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Geoff Johnson: The pandemic has forced educators to innovate

To some teachers, post-pandemic education is looking like a rescue mission — one that needs to begin by putting the pandemic generation back on the path to sound education.
In the post-pandemic era, it's critical for teachers and students to consider where each student is now, identify where he/she needs to be, and to develop plans to bridge these gaps, writes Geoff Johnson. ADRIAN LAM, TIMES COLONIST

When B.C.’s public schools reopened on Sept. 6, there was hardly time for parents, teachers and administrators to sit down and ask: “What happens now?

As kids streamed in the doors, it was time to take stock and quickly decide where to pick up the pieces.

Prior years had seen teachers reasonably assured that the majority of the incoming class had completed, or nearly completed, the previous year’s requirements.

That certainty no longer existed for September 2022.

The first COVID-19 case in Canada was reported on Jan. 25, 2020. By March 2020, many provinces closed schools, prompting boards across the country to shift to a variety of remote learning options.

B.C. was more conservative and kept schools open, which, even then, resulted in a series of highly publicized “functional closures” for a variety of reasons (staff shortages, kids staying home, etc.)

By distributing technology and other resources to students, and by developing a variety of contingency plans in light of evolving information about COVID, public education in B.C. “carried on” — sort of.

All the while policy makers, administrators, teachers and parents found themselves standing on the shifting sands of evolving scientific discoveries about the effects and transmissability of this new virus.

As writer and educator Paul Bennett, director of Schoolhouse Institute in Halifax and author of The State of the System: A reality check on Canada’s Schools, wrote in his 2020 book, “School disruptions have exposed the fragility of the modern, centralized, bureaucratic organized education public education .. thrust into the COVID-19 pandemic crisis, what emerged was emergency triage learning.”

So now the kids are back in school in Canada. Some have had access to in-class or online learning, some have not. Some have had the benefit of neighbourhood organized “tutor sessions;” others have watched a lot of TV.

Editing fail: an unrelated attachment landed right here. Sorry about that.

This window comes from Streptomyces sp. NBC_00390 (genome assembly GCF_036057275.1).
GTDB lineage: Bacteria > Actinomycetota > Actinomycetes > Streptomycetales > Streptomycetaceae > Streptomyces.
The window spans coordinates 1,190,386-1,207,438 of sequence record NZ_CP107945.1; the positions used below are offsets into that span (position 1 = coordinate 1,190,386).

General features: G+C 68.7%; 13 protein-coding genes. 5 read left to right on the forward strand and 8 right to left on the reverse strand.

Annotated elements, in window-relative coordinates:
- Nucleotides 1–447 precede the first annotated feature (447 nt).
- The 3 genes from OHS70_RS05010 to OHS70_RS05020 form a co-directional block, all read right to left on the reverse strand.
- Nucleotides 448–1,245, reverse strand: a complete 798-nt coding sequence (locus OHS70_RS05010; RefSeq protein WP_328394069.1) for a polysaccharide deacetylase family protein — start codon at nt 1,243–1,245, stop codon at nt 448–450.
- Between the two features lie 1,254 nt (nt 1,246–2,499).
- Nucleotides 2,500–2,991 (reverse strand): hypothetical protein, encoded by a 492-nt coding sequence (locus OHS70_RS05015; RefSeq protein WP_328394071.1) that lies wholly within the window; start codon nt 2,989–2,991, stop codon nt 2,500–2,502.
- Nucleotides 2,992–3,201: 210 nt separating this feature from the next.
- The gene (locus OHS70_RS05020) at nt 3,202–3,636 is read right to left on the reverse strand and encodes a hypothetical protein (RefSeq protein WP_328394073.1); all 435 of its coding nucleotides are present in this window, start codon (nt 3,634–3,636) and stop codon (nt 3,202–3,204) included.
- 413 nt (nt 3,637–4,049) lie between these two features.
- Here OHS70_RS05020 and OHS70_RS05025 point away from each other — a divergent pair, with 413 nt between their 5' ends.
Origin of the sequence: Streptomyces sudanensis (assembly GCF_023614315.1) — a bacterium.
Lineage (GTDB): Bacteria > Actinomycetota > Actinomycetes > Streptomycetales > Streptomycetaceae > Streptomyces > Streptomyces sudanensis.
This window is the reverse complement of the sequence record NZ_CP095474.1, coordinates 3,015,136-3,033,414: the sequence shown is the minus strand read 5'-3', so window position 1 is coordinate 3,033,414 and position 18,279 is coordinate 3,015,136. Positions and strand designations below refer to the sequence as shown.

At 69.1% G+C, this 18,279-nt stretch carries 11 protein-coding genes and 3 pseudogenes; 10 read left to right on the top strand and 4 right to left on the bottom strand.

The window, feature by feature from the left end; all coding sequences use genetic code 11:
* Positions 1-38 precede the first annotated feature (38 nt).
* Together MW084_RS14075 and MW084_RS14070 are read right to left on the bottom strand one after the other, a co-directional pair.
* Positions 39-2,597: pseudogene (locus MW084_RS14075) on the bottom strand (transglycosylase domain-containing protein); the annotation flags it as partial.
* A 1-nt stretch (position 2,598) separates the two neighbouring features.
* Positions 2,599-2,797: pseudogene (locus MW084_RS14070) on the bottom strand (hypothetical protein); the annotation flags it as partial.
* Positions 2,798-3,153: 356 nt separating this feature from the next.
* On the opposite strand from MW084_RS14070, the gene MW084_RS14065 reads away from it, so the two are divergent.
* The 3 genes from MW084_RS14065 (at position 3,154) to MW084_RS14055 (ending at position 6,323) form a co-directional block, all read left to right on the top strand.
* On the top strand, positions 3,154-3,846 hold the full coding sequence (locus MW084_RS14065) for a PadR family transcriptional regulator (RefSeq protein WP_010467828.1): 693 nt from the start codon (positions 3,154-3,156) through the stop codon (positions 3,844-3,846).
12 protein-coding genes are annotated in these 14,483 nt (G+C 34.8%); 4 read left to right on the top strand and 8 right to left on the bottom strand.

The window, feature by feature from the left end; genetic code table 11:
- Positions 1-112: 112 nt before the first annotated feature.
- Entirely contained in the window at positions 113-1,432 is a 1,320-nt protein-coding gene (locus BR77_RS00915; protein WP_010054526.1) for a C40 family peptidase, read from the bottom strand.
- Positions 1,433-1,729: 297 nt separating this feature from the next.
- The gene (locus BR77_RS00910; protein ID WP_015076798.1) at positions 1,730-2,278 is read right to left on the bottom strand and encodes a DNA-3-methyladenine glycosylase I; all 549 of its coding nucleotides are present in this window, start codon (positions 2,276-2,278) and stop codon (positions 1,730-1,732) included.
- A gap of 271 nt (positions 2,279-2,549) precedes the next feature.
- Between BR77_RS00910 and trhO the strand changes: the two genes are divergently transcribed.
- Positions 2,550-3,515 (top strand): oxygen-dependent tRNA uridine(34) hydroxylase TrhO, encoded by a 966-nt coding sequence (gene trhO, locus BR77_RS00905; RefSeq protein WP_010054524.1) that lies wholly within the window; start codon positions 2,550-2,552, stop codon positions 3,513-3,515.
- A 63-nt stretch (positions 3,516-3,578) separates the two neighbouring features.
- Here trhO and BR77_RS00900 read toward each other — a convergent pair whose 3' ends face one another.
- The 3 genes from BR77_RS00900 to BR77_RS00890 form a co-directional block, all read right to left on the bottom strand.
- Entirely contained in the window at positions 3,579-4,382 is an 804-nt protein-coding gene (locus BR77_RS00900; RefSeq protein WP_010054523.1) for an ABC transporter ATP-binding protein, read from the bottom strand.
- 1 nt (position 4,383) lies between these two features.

A May 2021 CBC investigation, based on responses from nearly 9,500 teachers in eight provinces, revealed that three out of four respondents were behind schedule with their curriculum, and more than half reported students were not meeting the expected learning outcomes.

One thing is certain — given that previously accepted classroom-based models of teaching and learning have been disrupted, teachers are looking for new models.

Normal classroom student composition always assumed some degree of consistency about class progress, but that is no longer a safe assumption.

To some teachers, post-pandemic education is looking more like a rescue mission — one that needs to begin by putting the pandemic generation back on the path to sound education.

But alongside all this, good news is emerging about post-COVID effects on education at all levels.

According to a Brookings Institute Report by Emiliana Vegas and Rebecca Winthrop, “The COVID-19 pandemic has forced education innovation into the heart of almost every education system around the globe.”

The researchers were also able to identify rising public support for public education. “There is newfound public recognition of how essential schools are in society and a window of opportunity to leverage this support for making them stronger.”

And now we arrive at what is possibly the most significant and yet seemingly overlooked factor in post-COVID public education — a revised and updated approach to teacher preparation, both for “newbie” teachers but more importantly for experienced teachers who are sometimes less comfortable recognizing the demands the post-COVID era is already placing upon the system.

Teachers are in an unprecedented situation in which they must make up for substantial loss of instructional time from the previous school year and teach the current year’s curriculum at the same time.

Teachers will need training, coaching and other means of support about how best to get this done.

As just one example, it will be critical for teachers and students to consider where each student is now, identify where he/she needs to be, and to develop plans to bridge these gaps. This process is at the core of formative assessment.

Educators should plan for the integration and continuous implementation of formative assessment processes throughout the school year to help them to make real-time instructional adjustments to meet individual learners where they are, not, as in times past, “where they ought to be.”

The start of each new unit presents opportunities to collect evidence that can be used to plan the most efficient and effective use of instructional time.

Pre-assessments should reassure students that they should not expect to get many of the questions correct and that the goal is to find “the edge” of a student’s learning as a point from which to move forward.

Think about reassembling post-COVID public education like this: Kintsugi is the Japanese art of putting broken pottery pieces back together with gold — built on the idea that in embracing flaws and imperfections, you can create an even stronger, more beautiful piece of art.

Geoff Johnson is a former superintendent of schools

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